Victor Ewald (1860-1935) was a Russian civil engineer who participated in music as an avocation. His Concerto for Brass Quintet No. 1, Op. 5 has become a mainstay in the repertoire of virtually every student, amateur, and professional brass quintet. This arrangement, by providing an accompaniment where none previously existed, gives the work the character of a concerto grosso, pitting the small ensemble of the brass quintet against the large ensemble of the concert band. At the same time, it has the form and harmonic style of the Romantic solo concerto.
The eldest of five children, James Henry Fillmore Jr. (1881 - 1956) was born in Cincinnati, Ohio, into a family of composers and publishers of religious music. He had an outstanding singing voice and was encouraged to sing in Sunday School by his father. His natural talent allowed him to learn to play the piano and move on to flute, violin, and guitar with ease. He sought more excitement than could be found with religious music and he became fascinated with the slide trombone. His mother secretly bought him this instrument, which would play a significant role in his future compositions, in hopes that it might give direction to her mischievous son. After graduating from military school, he worked in his father’s publishing business. Frustrated at being unable to get band music published by the firm and drawn by the excitement he felt for the circus, he quit the firm in 1905. He had fallen in love with Mabel May Jones, an exotic show dancer. Following a proposal by mail, the two were married and both found employment with the Lemon Brothers Circus, launching him on a career as musician and bandmaster.
By 1910, he’d resolved the differences with his father and returned to the family business, persuading them to publish more band music. The business flourished, partly due to the success of Fillmore’s compositional success. Under his name and seven aliases, he composed over 250 works and arranged over 750 others. Named after 15 popular minstrel characters (e.g., Lassus Trombone, Shoutin’ Liza), his trombone rags are some of his most notable work. Americans We, Military Escort, The Circus Bee, Rolling Thunder, and The Klaxon are among is most popular marches. An entertaining conductor, Fillmore led the Syrian Temple Shrine Band for 5 years, before forming his own band in 1927. In his fifties, he developed serious heart problems and was advised to retire. He moved to Miami, Florida, with an expectancy of just a year to live. The warm climate and musical scene revived him and he devoted his time to being a mentor to school musicians. He was rejuvenated for almost two decades, when he died peacefully in his sleep.Americans We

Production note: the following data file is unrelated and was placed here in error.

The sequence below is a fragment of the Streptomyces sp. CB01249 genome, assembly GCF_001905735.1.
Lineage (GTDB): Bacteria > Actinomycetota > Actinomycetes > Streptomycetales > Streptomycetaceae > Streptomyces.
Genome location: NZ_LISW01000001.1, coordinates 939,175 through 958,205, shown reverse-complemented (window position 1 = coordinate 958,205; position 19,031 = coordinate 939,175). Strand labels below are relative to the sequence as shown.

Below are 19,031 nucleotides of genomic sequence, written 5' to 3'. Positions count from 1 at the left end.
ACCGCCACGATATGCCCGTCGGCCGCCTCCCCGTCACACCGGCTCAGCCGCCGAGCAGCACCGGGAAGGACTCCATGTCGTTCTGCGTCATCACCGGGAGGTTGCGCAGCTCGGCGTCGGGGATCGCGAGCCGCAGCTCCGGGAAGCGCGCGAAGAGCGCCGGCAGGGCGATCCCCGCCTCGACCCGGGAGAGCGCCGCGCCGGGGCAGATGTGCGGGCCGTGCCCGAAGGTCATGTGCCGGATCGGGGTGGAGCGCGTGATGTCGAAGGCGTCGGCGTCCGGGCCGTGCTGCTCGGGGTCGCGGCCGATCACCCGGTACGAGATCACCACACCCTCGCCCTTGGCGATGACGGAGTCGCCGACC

Composed in 1933, His Honor was probably premiered by the Fillmore Band at one of their concerts at the Cincinnati Zoological Gardens. The title is a dedication to Cincinnati Mayor Russell Wilson. The march has remained a favorite of many because of its rhythmic and dynamic changes, perhaps reflecting the entertainer that was Henry Fillmore.
Jean Françaix was born in 1912 in Mans, the French city
its 24-hour automobile race. His parents were musicians who exposed him
their craft. At the age of 12, he could play the works of composers
from Dominico Scarlatti, which he adored, to Maurice Ravel. He was
the First Prize for Piano at the Academy of Paris at the age of 18.
Boulanger became his instructor in composition at the Paris
His more than 200 compositions are both inventive and elegant and range
concertinos to full symphonic works, solo vocal to choral settings, and
the music for ten films. He remained active as a composer and pianist
his death, in Paris, in 1997.
The Little Quartet for Saxophones was composed in 1935. The first of three movements, Gaguenardise, will be performed tonight. The title of the movement can be loosely translated as “mockery” or “ridicule.” The interplay between the instruments is suggestive of a group of friends making playful fun of each other.
Julius Ernst Wilhelm Fucik (1872 - 1916)
Entry of the Gladiators
Originally titled Grande Marche Chromatique, this march was retitled Entry of the Gladiators after the composer became fascinated by the culture of the Roman gladiators and their heroic efforts in the Coliseum and Circus Maximus. The theme of man conquering beast and the attendant pageantry has persisted as this march has become associated with the modern circus. Performed at a very brisk tempo, this “screamer” conveys the excitement of the big top, the animal tamers, and the muscular acrobats. The march is also known as Thunder and Blazes.
Unter der Admirals Flagge
This concert march is believed to have been written around 1910. The title translates to Under the Admiral's Flags. Opening with a short trumpet fanfare, the woodwinds then pick up the melody over a pulsating bass background. A vigorous break strain, reminiscent of Fucik's circus marches, interrupts before returning to the original solid march melody. The trio brings an easy melody from the lower registers and slowly adds instrumentation as it builds to a full climax based on the melody introduced at the start of the trio.